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Colin Skinner
My Visit with
Maori People
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Te Whaiti
Dressed in skirts made from flax, eight young men stomped their feet in time and slapped their bare chests. They chanted a fierce Maori song, their eyes wide and glaring. A shiver went down my spine. The young men were doing the haka, a war dance and chant to prepare for battle. They danced for their people with pride, the spirits of their ancestors with them.

It was a Maori cultural evening at Te Whaiti, which is a town in the Whirinaki Forest, south of Rotorua. Although the boys were fierce, the girls sang beautifully, using the poi, balls of flax fibers on strings that are swung in time to songs.

The children of Te Whaiti are descended from southeast Asian people who long ago took to the sea in double-hulled canoes and settled the islands of the Pacific. Sometime before A.D. 900 , the Maoris arrived at Aotearoa, what we call New Zealand. The people of Te Whaiti are of the Tuhoe tribe, known as the Children of the Mist. In legend, they are the offspring of a mortal man and an immortal being of the forest, known as the Mist Maiden.

Whakapapa, or who you are related to, is a key part of Maori culture. Most Maori people belong to a tribe, or iwi, descended from people from one of ten canoes that landed here in A.D.1350. The iwi are divided into sub-tribes, or hapu, in which everyone is related. Each sub-tribe has sacred ground, known as a marae, in front of the village's meeting house.

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So what does it mean to be Maori today? During my trek I have stayed with a number of Maori people, including a school principal, a man who used to be a professional wrestler, and a man who is working to save native parrots from extinction. Most Maori people have adopted the lifestyle of the European colonists who have settled the islands since 1800 — they live in regular houses, do regular jobs, and dress in regular clothes. At the same time, Maori culture is very strong. Many schools teach in the Maori language and train the children in the ways of their ancestors.

Intricate carvings, artwork, music, dance, and traditional buildings all form part of the Maori heritage. The Maori people had no written language until the Europeans arrived, so all traditions were handed down orally. They used songs and carvings to tell stories of the past that held lessons for the young.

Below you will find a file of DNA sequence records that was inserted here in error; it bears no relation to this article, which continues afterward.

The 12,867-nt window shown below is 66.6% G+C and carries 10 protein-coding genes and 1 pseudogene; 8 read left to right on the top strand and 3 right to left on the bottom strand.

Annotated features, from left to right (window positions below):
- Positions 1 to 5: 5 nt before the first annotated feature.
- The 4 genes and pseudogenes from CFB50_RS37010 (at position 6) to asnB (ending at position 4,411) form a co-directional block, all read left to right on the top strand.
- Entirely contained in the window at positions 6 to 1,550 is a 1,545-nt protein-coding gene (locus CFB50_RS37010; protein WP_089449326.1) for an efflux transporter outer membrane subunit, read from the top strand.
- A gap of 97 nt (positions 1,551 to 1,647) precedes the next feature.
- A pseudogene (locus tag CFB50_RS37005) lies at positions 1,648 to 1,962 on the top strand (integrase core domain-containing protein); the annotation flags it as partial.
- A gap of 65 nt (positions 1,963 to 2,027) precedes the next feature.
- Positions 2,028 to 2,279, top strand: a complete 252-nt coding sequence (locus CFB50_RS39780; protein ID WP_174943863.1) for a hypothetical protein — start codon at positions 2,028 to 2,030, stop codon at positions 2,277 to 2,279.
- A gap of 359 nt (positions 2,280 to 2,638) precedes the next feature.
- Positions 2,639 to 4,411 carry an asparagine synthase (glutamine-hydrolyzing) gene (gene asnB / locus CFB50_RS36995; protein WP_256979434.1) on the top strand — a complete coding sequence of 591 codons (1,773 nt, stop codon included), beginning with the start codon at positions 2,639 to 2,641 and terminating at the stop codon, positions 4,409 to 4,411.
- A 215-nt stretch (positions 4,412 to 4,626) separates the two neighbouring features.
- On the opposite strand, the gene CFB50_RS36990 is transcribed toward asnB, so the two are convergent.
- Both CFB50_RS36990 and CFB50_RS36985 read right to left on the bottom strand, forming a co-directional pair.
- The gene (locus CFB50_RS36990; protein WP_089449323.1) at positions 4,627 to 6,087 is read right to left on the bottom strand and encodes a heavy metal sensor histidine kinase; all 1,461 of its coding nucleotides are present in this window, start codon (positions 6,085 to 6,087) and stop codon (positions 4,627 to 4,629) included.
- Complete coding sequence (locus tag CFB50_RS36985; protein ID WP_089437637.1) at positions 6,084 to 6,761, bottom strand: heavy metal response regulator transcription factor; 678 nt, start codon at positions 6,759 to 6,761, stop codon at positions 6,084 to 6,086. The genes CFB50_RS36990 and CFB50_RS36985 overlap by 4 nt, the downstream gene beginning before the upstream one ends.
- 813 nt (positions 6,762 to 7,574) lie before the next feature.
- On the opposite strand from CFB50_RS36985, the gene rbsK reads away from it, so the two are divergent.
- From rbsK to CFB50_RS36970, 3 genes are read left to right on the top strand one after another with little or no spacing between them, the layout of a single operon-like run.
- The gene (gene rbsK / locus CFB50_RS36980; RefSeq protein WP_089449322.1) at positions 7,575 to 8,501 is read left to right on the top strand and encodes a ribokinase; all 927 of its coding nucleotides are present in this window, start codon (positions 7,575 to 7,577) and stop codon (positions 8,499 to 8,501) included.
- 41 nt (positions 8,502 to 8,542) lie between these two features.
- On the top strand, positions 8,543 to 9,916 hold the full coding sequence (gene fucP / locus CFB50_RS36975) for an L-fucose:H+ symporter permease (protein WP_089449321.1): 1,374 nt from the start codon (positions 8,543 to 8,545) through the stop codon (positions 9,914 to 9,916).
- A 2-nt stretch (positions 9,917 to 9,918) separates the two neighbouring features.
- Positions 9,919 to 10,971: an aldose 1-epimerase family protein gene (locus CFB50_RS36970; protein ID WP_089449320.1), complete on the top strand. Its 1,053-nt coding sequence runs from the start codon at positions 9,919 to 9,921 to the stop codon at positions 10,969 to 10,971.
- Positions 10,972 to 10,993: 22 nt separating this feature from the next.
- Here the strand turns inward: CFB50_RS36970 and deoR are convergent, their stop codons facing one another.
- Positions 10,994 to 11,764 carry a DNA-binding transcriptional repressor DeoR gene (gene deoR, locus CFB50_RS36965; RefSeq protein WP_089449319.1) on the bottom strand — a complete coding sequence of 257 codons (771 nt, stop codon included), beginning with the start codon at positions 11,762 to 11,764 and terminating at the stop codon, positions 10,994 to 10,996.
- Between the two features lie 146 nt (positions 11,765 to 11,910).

The Maori traditionally believed in gods that represented forces of nature. Two such gods were Papa tu a nuku, the Earth Mother, and Ranginui, the Sky Father. Their children included Tane, lord of all living things. In legend, he separated the Sky from the Earth and let light fall upon the land. Today, many Maori people have adopted Christianity, or a combination of traditional beliefs and Christianity.

The Maori people are passionate, humble, warm-hearted, and friendly — but also fierce when they need to be. Above all, the Maori people are survivors. In their past, disease and wars — both with European settlers and between themselves — reduced their population to only 40,000. Today, however, there are about 350,000 people with Maori ancestry.

Traditionally the Maori people had a strong connection to the land. I spent several days in the Whirinaki Forest with Andrew August, a Maori man who works to protect the native kaka parrot. Before entering the forest, Andrew stopped to say a karakia, a prayer to ask for protection and show respect for the trees. This respect for living things and elders is what has impressed me most about Maori culture.

In 1981, three Maori tribes established a university in Otaki to teach Maori knowledge — matauranga Maori. Courses here include teacher training, Maori language, and traditional Maori arts. I stopped off on my journey and talked to the principal, Whatarangi Winiata: "Here we believe that our people are our wealth…and our language is a treasure. The marae, the spiritual ground of our people, is our home. It is the basis of our community and must be respected. We are working to preserve Maori culture for future generations, but are also preparing students for the world of today."

Spirituality, respect, and belonging to an extended family have given strength to the Maori people of New Zealand and allowed them to hold on to their culture in a changing world.

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A Maori cultural performer with a wepon known as the taiaha

A canoe, or waka

A wharenui, or meeting house.

Andrew August, a conservation worker.

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